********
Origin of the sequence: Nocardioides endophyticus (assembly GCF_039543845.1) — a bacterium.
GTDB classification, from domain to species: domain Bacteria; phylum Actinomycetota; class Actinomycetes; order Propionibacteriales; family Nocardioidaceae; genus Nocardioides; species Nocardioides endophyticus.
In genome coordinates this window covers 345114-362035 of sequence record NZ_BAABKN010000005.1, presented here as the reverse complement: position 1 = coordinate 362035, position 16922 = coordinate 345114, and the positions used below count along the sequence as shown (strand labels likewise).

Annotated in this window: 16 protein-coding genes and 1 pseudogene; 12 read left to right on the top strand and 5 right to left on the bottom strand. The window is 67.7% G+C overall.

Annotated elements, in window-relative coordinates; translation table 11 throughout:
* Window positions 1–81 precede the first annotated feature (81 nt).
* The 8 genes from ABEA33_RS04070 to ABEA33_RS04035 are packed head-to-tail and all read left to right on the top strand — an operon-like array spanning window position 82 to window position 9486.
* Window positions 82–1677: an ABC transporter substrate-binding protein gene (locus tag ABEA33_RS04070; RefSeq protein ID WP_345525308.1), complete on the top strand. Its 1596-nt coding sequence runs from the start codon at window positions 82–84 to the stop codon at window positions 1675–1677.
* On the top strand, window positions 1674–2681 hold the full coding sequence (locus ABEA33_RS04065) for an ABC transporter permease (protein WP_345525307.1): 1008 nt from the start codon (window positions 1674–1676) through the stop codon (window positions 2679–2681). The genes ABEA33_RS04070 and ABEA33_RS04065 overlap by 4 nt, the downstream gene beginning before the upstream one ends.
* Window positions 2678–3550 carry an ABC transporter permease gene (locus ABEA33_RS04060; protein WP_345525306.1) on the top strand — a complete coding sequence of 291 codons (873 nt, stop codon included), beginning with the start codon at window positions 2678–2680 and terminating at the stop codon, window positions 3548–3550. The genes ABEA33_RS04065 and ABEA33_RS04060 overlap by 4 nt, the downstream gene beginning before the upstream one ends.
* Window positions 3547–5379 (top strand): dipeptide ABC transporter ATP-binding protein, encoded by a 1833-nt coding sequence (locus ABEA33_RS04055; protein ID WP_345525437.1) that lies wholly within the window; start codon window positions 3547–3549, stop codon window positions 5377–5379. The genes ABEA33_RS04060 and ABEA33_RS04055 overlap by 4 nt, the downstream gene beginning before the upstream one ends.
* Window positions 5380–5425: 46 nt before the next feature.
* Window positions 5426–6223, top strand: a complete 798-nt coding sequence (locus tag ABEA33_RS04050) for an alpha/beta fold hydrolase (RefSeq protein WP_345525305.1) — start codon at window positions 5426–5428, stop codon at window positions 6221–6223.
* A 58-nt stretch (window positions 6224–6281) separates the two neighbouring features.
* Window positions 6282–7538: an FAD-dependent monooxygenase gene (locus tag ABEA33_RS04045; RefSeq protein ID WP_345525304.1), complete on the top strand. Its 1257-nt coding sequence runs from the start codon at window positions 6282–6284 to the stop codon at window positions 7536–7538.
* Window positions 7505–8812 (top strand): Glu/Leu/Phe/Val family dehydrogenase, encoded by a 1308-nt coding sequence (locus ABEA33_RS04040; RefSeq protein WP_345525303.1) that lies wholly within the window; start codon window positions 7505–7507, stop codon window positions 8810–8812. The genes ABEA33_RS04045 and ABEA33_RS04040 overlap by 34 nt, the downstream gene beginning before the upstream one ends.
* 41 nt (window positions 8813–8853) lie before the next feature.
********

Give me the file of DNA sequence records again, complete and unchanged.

Origin of the sequence: Nocardioides endophyticus (assembly GCF_039543845.1) — a bacterium.
GTDB classification, from domain to species: domain Bacteria; phylum Actinomycetota; class Actinomycetes; order Propionibacteriales; family Nocardioidaceae; genus Nocardioides; species Nocardioides endophyticus.
In genome coordinates this window covers 345114-362035 of sequence record NZ_BAABKN010000005.1, presented here as the reverse complement: position 1 = coordinate 362035, position 16922 = coordinate 345114, and the positions used below count along the sequence as shown (strand labels likewise).

Annotated in this window: 16 protein-coding genes and 1 pseudogene; 12 read left to right on the top strand and 5 right to left on the bottom strand. The window is 67.7% G+C overall.

Annotated elements, in window-relative coordinates; translation table 11 throughout:
* Window positions 1–81 precede the first annotated feature (81 nt).
* The 8 genes from ABEA33_RS04070 to ABEA33_RS04035 are packed head-to-tail and all read left to right on the top strand — an operon-like array spanning window position 82 to window position 9486.
* Window positions 82–1677: an ABC transporter substrate-binding protein gene (locus tag ABEA33_RS04070; RefSeq protein ID WP_345525308.1), complete on the top strand. Its 1596-nt coding sequence runs from the start codon at window positions 82–84 to the stop codon at window positions 1675–1677.
* On the top strand, window positions 1674–2681 hold the full coding sequence (locus ABEA33_RS04065) for an ABC transporter permease (protein WP_345525307.1): 1008 nt from the start codon (window positions 1674–1676) through the stop codon (window positions 2679–2681). The genes ABEA33_RS04070 and ABEA33_RS04065 overlap by 4 nt, the downstream gene beginning before the upstream one ends.
* Window positions 2678–3550 carry an ABC transporter permease gene (locus ABEA33_RS04060; protein WP_345525306.1) on the top strand — a complete coding sequence of 291 codons (873 nt, stop codon included), beginning with the start codon at window positions 2678–2680 and terminating at the stop codon, window positions 3548–3550. The genes ABEA33_RS04065 and ABEA33_RS04060 overlap by 4 nt, the downstream gene beginning before the upstream one ends.
* Window positions 3547–5379 (top strand): dipeptide ABC transporter ATP-binding protein, encoded by a 1833-nt coding sequence (locus ABEA33_RS04055; protein ID WP_345525437.1) that lies wholly within the window; start codon window positions 3547–3549, stop codon window positions 5377–5379. The genes ABEA33_RS04060 and ABEA33_RS04055 overlap by 4 nt, the downstream gene beginning before the upstream one ends.
* Window positions 5380–5425: 46 nt before the next feature.
* Window positions 5426–6223, top strand: a complete 798-nt coding sequence (locus tag ABEA33_RS04050) for an alpha/beta fold hydrolase (RefSeq protein WP_345525305.1) — start codon at window positions 5426–5428, stop codon at window positions 6221–6223.
* A 58-nt stretch (window positions 6224–6281) separates the two neighbouring features.
* Window positions 6282–7538: an FAD-dependent monooxygenase gene (locus tag ABEA33_RS04045; RefSeq protein ID WP_345525304.1), complete on the top strand. Its 1257-nt coding sequence runs from the start codon at window positions 6282–6284 to the stop codon at window positions 7536–7538.
* Window positions 7505–8812 (top strand): Glu/Leu/Phe/Val family dehydrogenase, encoded by a 1308-nt coding sequence (locus ABEA33_RS04040; RefSeq protein WP_345525303.1) that lies wholly within the window; start codon window positions 7505–7507, stop codon window positions 8810–8812. The genes ABEA33_RS04045 and ABEA33_RS04040 overlap by 34 nt, the downstream gene beginning before the upstream one ends.
* 41 nt (window positions 8813–8853) lie before the next feature.